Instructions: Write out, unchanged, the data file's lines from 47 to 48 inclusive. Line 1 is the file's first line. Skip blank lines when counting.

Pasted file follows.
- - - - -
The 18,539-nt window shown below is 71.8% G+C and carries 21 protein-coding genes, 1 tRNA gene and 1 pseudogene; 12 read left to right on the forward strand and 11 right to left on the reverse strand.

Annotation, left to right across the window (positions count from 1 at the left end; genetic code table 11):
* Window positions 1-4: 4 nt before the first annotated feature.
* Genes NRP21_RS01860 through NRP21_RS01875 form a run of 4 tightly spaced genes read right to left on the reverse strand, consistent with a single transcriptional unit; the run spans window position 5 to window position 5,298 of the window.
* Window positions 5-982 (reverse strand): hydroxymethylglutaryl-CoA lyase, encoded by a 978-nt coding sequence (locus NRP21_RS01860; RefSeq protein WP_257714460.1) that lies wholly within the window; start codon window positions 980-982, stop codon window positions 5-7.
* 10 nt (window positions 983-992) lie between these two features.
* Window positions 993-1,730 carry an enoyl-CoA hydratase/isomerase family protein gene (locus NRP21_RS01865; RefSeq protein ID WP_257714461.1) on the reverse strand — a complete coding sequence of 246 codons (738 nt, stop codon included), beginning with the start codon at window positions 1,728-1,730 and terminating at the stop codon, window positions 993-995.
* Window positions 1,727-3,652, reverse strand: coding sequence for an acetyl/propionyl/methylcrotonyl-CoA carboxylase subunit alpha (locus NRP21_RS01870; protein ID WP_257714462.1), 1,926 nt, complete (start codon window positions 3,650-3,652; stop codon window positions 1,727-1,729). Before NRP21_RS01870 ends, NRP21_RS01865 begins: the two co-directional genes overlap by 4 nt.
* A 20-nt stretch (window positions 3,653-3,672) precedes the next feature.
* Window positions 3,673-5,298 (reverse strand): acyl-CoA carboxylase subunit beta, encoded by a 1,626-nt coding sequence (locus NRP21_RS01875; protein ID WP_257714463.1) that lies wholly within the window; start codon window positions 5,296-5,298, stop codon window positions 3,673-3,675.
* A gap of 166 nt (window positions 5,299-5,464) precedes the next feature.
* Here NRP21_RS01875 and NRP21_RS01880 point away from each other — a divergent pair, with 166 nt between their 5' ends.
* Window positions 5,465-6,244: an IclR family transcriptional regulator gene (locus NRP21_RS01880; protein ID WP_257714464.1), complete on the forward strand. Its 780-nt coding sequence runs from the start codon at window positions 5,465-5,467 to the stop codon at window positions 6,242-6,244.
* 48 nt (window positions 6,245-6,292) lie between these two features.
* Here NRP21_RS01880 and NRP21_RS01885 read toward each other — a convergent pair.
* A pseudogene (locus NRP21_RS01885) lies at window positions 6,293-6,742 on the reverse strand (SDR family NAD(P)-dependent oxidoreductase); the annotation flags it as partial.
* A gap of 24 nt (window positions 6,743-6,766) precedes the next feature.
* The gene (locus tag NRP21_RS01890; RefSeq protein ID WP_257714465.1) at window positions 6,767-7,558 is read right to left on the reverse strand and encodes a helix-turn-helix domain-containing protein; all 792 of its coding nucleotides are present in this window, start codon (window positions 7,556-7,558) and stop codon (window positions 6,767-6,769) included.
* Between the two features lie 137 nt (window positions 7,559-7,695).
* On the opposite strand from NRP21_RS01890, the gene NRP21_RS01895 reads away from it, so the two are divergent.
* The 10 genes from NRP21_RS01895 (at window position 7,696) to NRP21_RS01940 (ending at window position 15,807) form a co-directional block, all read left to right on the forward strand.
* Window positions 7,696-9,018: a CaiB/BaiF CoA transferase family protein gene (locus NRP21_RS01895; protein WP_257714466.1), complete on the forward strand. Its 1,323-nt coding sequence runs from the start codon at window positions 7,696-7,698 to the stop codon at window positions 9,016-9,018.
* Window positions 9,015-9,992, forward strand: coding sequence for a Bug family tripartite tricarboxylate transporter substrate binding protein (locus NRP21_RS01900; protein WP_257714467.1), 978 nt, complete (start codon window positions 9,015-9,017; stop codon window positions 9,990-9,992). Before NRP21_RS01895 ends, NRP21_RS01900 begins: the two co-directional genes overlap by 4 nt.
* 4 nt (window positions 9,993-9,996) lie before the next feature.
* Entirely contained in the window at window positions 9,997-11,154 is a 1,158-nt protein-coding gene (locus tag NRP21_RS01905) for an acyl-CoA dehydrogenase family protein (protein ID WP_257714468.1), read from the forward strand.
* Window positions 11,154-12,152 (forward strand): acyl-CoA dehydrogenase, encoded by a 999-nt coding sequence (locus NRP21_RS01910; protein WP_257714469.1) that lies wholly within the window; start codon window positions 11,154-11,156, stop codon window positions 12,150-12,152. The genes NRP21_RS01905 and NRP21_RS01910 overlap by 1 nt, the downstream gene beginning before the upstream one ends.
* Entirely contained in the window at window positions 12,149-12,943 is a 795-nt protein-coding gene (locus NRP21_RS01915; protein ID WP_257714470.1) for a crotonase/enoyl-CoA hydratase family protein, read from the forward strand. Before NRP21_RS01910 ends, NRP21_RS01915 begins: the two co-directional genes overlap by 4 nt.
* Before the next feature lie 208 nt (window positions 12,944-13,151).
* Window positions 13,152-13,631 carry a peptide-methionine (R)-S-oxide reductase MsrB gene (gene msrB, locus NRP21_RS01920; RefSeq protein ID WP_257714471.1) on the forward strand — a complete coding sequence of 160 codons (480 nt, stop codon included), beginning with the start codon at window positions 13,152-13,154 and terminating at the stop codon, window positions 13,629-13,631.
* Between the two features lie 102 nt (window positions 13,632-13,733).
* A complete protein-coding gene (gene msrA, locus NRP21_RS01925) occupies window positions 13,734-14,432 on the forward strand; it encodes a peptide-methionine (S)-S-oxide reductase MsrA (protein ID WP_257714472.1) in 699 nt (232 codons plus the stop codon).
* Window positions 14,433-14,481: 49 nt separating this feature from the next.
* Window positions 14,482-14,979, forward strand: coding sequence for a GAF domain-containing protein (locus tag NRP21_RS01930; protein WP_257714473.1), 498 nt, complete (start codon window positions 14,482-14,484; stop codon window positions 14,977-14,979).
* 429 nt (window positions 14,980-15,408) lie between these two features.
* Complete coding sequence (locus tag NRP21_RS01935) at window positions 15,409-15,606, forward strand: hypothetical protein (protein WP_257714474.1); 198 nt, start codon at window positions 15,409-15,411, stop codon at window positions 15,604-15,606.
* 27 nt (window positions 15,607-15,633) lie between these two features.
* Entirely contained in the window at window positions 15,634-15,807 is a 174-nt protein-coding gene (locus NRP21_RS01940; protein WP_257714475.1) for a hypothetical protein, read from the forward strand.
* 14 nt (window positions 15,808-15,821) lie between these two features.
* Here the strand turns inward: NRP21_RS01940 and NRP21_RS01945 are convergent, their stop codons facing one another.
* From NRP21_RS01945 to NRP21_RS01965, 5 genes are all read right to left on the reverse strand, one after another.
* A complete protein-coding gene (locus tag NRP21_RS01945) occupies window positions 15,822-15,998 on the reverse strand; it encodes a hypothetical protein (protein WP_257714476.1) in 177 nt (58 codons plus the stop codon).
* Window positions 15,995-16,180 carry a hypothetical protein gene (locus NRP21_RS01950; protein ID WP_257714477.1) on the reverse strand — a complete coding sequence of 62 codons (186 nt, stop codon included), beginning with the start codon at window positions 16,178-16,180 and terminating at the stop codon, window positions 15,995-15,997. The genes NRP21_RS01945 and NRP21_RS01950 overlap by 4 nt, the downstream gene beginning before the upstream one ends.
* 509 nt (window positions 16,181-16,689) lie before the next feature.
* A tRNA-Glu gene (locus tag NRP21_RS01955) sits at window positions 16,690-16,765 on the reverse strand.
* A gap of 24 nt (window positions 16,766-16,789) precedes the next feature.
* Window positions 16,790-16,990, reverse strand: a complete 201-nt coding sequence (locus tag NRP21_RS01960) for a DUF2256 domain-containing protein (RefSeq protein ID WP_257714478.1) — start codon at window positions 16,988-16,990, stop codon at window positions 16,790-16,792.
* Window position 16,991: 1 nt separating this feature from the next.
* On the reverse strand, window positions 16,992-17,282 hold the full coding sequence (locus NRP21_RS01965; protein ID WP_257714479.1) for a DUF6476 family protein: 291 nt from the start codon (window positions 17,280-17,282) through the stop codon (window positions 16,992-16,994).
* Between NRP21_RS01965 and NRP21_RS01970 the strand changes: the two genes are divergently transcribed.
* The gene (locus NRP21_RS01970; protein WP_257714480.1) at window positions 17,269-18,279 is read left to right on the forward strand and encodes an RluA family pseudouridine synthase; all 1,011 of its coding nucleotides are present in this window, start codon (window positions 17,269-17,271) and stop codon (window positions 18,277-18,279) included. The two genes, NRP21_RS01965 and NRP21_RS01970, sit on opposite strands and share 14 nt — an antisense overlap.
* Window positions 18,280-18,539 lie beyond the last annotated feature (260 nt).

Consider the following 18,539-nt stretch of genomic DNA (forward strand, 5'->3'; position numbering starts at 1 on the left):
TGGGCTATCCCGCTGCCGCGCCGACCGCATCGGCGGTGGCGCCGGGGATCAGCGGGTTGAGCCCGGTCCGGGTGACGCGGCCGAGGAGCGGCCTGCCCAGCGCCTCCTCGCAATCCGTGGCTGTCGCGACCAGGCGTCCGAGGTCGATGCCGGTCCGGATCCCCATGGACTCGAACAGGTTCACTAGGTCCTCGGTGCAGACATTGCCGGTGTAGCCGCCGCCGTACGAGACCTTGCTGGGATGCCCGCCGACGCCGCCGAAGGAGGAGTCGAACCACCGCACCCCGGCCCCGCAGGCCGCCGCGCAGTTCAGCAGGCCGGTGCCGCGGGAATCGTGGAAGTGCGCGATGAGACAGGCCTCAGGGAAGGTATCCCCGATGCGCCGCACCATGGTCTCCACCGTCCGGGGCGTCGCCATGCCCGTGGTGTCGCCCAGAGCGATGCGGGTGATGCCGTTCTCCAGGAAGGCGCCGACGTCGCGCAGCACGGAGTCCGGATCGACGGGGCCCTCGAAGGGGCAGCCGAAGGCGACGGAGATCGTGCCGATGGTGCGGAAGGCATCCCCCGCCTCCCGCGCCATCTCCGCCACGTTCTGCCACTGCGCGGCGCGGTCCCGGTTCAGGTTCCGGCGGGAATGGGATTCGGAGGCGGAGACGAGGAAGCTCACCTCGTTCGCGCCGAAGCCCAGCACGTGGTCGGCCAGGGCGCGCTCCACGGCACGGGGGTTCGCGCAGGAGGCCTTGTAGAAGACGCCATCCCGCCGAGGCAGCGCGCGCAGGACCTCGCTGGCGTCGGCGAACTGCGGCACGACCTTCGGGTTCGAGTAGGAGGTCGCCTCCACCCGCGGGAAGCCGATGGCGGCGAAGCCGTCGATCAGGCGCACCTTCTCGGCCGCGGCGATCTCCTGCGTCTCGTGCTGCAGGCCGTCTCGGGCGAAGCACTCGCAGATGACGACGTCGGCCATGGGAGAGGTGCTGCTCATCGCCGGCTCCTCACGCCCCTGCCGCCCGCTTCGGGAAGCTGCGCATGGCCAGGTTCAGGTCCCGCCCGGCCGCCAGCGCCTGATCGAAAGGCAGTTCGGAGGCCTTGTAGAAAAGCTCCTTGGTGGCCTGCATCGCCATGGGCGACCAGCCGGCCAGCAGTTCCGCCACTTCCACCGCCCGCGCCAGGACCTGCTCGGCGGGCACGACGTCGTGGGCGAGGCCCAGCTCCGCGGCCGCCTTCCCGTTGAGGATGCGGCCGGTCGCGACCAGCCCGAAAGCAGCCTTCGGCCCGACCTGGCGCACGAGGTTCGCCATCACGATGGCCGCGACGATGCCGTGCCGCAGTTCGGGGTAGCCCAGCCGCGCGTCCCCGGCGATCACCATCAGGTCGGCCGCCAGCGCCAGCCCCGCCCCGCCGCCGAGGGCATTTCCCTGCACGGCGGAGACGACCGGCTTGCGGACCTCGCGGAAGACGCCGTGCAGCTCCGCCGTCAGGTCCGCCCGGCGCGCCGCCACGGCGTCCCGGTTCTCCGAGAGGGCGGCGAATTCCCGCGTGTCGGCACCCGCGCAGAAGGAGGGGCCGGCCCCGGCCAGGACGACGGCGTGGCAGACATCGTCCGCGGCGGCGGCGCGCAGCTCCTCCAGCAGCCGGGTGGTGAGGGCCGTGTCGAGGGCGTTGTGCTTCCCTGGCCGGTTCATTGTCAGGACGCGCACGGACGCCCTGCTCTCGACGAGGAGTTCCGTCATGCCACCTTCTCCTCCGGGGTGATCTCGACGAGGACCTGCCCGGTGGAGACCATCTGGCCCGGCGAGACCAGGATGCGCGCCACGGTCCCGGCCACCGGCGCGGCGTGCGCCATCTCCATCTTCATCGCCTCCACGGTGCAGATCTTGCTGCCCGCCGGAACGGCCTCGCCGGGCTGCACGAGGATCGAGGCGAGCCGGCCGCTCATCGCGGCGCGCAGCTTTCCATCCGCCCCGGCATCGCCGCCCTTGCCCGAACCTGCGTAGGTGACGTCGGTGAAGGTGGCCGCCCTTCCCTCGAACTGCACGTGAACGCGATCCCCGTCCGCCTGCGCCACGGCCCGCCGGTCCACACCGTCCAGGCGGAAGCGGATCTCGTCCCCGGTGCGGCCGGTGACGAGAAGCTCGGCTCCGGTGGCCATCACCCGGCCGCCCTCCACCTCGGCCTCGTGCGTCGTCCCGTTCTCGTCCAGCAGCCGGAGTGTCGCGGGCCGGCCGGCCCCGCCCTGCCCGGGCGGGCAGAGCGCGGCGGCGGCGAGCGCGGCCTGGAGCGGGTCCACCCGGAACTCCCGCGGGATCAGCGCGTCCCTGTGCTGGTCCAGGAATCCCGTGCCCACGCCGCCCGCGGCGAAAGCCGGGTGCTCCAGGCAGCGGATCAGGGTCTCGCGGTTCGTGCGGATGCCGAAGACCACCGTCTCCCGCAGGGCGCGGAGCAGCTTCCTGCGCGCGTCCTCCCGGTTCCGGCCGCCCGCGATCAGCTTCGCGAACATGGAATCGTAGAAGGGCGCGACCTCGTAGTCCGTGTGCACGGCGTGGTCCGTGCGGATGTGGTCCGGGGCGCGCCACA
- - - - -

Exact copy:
* Window position 16,991: 1 nt separating this feature from the next.
* On the reverse strand, window positions 16,992-17,282 hold the full coding sequence (locus NRP21_RS01965; protein ID WP_257714479.1) for a DUF6476 family protein: 291 nt from the start codon (window positions 17,280-17,282) through the stop codon (window positions 16,992-16,994).